Industrial action by refuse workers could be escalated into full strike action tomorrow (01/02) after talks between the union Unite and Birmingham City Council have failed to settle the dispute.
Over the last few days the council and the union have been locked in talks hosted by the conciliation service Acas but the union has now set the council a deadline of tomorrow afternoon (01/02) in order to prevent a further escalation in the dispute.
The deadline came about after Unite said it’s members in the city’s refuse service who are taking industrial action short of strike are having holiday requests denied forcing them to lodge further Employment Tribunal claims. The union said it has also become aware of the council’s breaching the 2017 agreement and using agency crews to attempt to undermine the lawful industrial action.
Commenting Unite assistant general secretary Howard Beckett said: “This dispute is entirely of Birmingham council’s making, following the decision to secretly pay extra money to a small group of workers who did not take strike action.
“Birmingham city council officials need to take a long hard look at themselves and their misguided conduct.
“Unite has constructively engaged in talks to resolve the current dispute over ‘secret’ payments that were made to refuse workers who did not strike in 2017’s bin dispute.
“Yet the council, not content with threatening the use of Tory anti-trade union laws, is once again penalising workers for taking lawful industrial action by denying their requests for holiday.
“This is yet another example of Unite members being discriminated against for taking lawful industrial action. The council should be under no illusion. Unite will not allow its members to be treated less favourably than other sections of the workforce, or sit back in the face of tactics designed to intimidate our members.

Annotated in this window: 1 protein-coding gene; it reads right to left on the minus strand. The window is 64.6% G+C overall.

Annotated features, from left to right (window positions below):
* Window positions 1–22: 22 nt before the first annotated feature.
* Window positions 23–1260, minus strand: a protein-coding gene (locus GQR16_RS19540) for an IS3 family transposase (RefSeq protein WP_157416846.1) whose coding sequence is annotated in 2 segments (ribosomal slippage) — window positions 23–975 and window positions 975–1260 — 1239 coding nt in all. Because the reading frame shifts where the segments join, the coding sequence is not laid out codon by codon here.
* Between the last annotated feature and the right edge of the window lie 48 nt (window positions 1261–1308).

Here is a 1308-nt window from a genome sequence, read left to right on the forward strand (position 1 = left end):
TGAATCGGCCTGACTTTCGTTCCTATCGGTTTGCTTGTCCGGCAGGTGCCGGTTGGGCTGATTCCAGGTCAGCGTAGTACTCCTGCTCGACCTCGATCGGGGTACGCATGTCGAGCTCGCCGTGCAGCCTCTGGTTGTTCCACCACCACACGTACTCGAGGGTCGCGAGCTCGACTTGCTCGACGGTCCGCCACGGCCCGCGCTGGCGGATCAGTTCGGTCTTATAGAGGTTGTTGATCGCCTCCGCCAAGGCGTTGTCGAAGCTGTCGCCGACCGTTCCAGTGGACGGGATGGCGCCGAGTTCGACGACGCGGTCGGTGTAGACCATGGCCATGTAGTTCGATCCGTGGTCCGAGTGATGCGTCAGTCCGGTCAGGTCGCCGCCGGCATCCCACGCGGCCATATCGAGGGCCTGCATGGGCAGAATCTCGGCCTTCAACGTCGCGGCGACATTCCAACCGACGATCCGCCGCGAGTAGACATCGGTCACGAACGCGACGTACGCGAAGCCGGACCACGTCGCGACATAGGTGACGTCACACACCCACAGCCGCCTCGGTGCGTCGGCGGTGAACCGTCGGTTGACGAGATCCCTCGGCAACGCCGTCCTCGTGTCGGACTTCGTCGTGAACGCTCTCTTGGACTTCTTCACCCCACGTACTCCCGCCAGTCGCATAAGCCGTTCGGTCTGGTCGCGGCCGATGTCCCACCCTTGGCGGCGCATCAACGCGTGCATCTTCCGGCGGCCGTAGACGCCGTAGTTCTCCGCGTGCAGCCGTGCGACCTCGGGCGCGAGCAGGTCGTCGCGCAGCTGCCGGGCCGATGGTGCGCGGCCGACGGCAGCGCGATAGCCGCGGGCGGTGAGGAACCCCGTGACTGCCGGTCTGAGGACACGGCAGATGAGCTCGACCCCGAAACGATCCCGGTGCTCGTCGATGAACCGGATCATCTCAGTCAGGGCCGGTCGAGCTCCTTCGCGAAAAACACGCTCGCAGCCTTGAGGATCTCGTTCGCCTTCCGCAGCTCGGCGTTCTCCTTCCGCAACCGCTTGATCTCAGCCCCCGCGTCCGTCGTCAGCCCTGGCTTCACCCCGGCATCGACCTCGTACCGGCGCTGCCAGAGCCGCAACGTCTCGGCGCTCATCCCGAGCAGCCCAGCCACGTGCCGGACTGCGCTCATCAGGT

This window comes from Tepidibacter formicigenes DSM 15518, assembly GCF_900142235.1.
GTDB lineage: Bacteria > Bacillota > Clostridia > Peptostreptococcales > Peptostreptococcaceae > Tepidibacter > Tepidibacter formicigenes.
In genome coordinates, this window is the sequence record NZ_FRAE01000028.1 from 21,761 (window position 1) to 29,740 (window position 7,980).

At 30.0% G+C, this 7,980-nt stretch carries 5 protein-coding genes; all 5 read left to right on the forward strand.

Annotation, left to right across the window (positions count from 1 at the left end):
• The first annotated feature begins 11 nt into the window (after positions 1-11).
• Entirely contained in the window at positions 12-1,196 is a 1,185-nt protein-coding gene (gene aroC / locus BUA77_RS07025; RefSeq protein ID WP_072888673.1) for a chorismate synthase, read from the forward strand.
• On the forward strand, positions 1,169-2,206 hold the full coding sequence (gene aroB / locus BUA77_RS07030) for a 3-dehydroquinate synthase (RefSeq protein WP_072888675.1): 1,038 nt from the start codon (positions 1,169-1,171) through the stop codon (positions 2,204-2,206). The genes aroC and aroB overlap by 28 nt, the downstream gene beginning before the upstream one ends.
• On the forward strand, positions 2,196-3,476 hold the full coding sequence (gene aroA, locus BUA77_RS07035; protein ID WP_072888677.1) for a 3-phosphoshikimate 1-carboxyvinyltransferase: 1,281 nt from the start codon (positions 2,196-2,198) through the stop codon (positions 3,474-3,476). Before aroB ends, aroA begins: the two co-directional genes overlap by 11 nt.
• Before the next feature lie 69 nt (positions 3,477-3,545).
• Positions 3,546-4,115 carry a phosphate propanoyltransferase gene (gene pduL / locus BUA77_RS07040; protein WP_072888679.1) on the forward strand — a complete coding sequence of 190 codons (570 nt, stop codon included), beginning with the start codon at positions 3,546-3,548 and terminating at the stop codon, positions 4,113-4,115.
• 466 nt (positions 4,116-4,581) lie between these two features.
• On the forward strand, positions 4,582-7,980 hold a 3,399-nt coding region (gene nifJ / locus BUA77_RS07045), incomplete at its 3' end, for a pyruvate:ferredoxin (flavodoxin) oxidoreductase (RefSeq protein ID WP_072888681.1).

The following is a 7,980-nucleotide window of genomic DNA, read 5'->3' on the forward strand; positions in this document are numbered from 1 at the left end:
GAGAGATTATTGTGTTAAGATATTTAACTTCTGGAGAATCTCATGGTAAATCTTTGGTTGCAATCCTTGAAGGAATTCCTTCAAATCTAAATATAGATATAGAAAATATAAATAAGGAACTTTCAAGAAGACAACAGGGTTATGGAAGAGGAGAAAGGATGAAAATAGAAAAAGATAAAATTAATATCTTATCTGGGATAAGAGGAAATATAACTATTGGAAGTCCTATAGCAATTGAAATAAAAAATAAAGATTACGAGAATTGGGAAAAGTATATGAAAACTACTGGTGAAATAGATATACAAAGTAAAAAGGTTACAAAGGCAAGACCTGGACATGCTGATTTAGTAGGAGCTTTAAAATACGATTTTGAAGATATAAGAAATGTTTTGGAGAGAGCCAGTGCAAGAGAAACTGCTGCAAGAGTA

“We would urge the council to drop the pound shop bully boy tactics amid mounting legal costs and engage meaningfully with Unite to ensure that our members in the refuse service have parity with the rest of the workforce.
“If not resolved the people of Birmingham will not forgive the council for this dispute.”
A Birmingham City Council spokesperson said: “We utterly refute the allegations made and are extremely disappointed that the reasonable offer we have put forward has been rejected by Unite on behalf of their members.
“The Unite statement is not in the spirit of ongoing discussions at Acas, but we remain committed to resolving this dispute and the offer is still on the table.
“To be absolutely clear, we have not blacklisted or discriminated against Unite members. The council condemns blacklisting of any sort.
“As previously stated on a number of occasions, the payments to GMB members were properly made for a failure to consult during the talks that ended the 2017 dispute.
“We would urge Unite to continue talks as we want to resolve this matter, so citizens get the refuse collection service they rightly expect and deserve.”